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Toronto Argonauts' Cory Boyd, right, gets held up by Calgary Stampeders' Corey Mace, left, during first quarter CFL football action in Calgary, Alta., Friday, July 1, 2011. (The Canadian Press)

Toronto Argonauts' Cory Boyd, right, gets held up by Calgary Stampeders' Corey Mace, left, during first quarter CFL football action in Calgary, Alta., Friday, July 1, 2011.

(The Canadian Press)

Cory Boyd embraces fresh start with Eskimos Add to ...

Cory Boyd has come to terms with his stunning departure from the Toronto Argonauts and is prepared to bring plenty of “peace, love and joy,” to his new CFL home.

Boyd met with Edmonton reporters Tuesday for the first time since agreeing to terms with the Eskimos late Sunday night. That move came hours after the Argos’ shocking decision to release Boyd, twice a 1,000-yard runner with the club and the league’s rushing leader this season who was on pace for more than 1,300 yards.

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Boyd, 27, says while he still doesn’t understand the move he’s okay with it, sort of.

Boyd is fine with comments made by some former teammates and the speculation surrounding why he was let go, which has ranged from missed blocking assignments on the field to Boyd having personal issues in the dressing room.

“I’m a guy who stays to myself, I’m a loner and I guess that rubbed people the wrong way when they wanted to go do things, hang out,” Boyd said. “I like to stay to myself and work on football. It’s okay, people are going to say things.

“I’m always open and very blunt and I think that ruffled the feathers of some people. But I’m very respectful, I just expect that when people say certain things to me, we can all be on the same page with peace, love and joy.”

Boyd’s harshest critic has been Rob Murphy, the recently retired former Argos offensive lineman who called Boyd a “fraud,” on his Twitter account.

“He’s a soft-hearted guy who tries to make himself hard,” Boyd said of Murphy. “I read on Twitter he said I was a fraud. I’m not a fraud.

“I have a past. Everybody knows my past, I’m not going to hide from my past and it was a shocker to him because he knows I’m a Christian man and I think that ruffled his feathers because he once prided himself on being whatever he prided himself on being. When he found out I wasn’t as holy in my past he wanted to hold it against me. It’s OK, everybody has their opinions.”

On Sunday, Toronto head coach Scott Milanovich said while Boyd was a great runner there was more to playing tailback than just running the football. With the Argos’ offensive attack firmly centred around veteran quarterback Ricky Ray — one of the most accurate passers in CFL history — questions had surfaced about Boyd’s blocking ability.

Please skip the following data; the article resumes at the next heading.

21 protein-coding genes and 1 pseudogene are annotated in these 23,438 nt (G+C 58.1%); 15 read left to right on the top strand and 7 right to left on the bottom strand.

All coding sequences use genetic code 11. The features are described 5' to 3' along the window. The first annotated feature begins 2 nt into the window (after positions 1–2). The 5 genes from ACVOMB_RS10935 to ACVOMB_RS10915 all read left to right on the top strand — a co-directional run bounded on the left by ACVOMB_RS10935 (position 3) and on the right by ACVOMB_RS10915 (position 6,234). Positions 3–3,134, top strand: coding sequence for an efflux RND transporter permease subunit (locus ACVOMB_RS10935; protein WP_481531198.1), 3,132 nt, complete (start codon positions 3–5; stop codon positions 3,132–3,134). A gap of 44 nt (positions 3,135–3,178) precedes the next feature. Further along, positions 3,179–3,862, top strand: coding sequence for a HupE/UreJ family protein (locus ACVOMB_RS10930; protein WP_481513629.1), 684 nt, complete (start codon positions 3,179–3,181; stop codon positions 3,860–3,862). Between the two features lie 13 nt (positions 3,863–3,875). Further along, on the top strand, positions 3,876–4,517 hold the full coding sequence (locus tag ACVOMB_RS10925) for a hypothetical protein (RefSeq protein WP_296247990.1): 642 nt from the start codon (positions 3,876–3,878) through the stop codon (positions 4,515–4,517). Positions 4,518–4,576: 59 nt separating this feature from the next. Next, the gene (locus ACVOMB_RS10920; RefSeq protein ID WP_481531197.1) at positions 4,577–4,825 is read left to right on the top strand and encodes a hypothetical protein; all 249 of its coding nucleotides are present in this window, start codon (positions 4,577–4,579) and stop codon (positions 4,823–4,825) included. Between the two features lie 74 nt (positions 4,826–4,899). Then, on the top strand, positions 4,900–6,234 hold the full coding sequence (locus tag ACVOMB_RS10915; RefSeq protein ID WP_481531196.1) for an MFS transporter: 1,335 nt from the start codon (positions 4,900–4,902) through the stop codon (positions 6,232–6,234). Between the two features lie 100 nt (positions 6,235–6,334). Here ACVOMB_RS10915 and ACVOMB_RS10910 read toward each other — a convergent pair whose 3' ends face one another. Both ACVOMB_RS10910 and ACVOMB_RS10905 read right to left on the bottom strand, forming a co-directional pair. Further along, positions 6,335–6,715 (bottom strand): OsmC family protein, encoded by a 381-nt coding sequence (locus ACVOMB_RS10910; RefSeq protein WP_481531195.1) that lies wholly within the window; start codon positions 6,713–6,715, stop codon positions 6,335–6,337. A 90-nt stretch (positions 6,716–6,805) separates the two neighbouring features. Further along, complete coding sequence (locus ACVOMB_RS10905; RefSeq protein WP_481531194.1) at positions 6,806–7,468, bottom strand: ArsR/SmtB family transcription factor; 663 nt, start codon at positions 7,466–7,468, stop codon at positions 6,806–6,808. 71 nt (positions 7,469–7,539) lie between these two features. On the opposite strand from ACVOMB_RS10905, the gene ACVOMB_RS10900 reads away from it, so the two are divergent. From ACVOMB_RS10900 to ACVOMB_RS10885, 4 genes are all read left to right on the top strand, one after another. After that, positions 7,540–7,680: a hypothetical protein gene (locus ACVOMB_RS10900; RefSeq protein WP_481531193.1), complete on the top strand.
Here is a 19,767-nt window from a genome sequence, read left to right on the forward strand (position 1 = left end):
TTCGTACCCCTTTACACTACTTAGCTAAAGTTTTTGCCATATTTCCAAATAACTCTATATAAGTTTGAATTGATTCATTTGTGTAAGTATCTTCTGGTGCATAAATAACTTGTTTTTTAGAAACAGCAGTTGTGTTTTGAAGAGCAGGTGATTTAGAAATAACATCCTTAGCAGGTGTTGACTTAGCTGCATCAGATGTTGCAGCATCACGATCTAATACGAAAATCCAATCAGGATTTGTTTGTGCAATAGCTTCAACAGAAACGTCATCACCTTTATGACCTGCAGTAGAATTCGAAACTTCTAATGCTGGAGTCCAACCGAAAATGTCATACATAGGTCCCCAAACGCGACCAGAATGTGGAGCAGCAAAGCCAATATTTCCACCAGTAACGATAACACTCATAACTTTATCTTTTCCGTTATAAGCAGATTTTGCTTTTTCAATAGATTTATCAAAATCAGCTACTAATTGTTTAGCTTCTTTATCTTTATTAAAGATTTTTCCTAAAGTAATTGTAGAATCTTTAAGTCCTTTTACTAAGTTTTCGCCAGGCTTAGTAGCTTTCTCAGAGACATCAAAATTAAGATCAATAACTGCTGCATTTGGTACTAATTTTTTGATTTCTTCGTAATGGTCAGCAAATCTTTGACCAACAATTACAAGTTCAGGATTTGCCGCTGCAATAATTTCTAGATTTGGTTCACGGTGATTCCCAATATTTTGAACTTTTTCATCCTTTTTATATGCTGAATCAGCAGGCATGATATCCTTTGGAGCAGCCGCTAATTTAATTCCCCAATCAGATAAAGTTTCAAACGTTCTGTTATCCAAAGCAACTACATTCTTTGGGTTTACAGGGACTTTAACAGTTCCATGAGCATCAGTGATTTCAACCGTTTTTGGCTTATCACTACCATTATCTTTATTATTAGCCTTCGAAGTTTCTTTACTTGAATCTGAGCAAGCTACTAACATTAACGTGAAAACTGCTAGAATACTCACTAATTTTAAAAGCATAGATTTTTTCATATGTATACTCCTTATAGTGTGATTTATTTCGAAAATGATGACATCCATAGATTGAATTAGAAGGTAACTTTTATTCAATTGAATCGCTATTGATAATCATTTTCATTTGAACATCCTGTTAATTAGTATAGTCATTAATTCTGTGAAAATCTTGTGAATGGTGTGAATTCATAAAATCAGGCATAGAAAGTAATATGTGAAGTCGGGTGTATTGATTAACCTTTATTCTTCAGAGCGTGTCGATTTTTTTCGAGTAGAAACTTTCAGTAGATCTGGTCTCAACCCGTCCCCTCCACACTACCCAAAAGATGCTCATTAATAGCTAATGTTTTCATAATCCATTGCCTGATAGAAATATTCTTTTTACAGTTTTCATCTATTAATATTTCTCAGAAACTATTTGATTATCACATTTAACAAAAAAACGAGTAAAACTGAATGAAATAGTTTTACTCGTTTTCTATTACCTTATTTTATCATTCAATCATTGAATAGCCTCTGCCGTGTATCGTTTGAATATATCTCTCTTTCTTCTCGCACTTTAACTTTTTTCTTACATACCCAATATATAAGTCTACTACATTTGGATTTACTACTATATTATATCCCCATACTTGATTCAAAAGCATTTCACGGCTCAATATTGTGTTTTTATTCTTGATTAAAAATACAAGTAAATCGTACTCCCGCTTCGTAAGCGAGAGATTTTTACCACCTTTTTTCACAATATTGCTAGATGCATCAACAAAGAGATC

But Boyd suggested he had become the scapegoat for Toronto’s other problems.

“As a running back you’re asked to pick up a lot of slack when your line is not performing as much as they’re supposed to,” he said. “I had five guys in front of me busting their tails, doing the best they can do . . . and a lot of time they wanted me to pick up protection from other guys and I was able to do that.

“Somebody had to take the fall when things don’t go right. It’s easy for me to be put under the bus on that one but I have no bad feelings. I know I’m a great back, I know I can block, I know I can catch, I feel like I’m one of the best all-around backs in this league. Whatever I lack I’m just going to have to keep working harder and that’s all I’m going to say.”

Boyd certainly has a lot of ground to make up considering Edmonton hosts the Montreal Alouettes on Friday night, but he’s expecting to be ready.

Boyd joined the Argos in 2010 and surpassed the 1,000-yard rushing plateau in each of the last two seasons. Through six games, he had run for a CFL-high 447 yards on 82 carries with two touchdowns.

He joins an Edmonton team that has been reduced to just two healthy running backs but one is Hugh Charles, who trails Boyd by just 47 rushing yards and isn’t about to give up his starting job.

“We’re very pleased with Hugh Charles,” said head coach Kavis Reed. “He’s done a phenomenal job.

“I spoke with Hugh about it (Sunday) before it was consummated, and he endorsed it 100 per cent.”

Boyd is fine with being the backup so long as he gets the chance to play.

“My thing is always that the cream rises to the top,” he said. “I’m not coming to try to be the premiere back. I’m just going to work my tail off, as I always have and always will.

“If it’s a quarter they put me out there, if it’s just selected plays, I always say if you put the ball in my hands I’m going to make plays, that’s what God has created me to do, make plays.”

Boyd said in his initial meeting with Reed and Eskimos GM Eric Tillman, both men told him to “just be a humble guy. The locker room is full of peace, love and joy and that’s something I pride myself on.”

Boyd not only should provide security at tailback, but give Edmonton a potent ground game that has been sporadic, at best.

“Just my being here is going to help this team get better,” Boyd predicted. “I bring in a lot of peace, love and joy into this organization, which they already have.”

 

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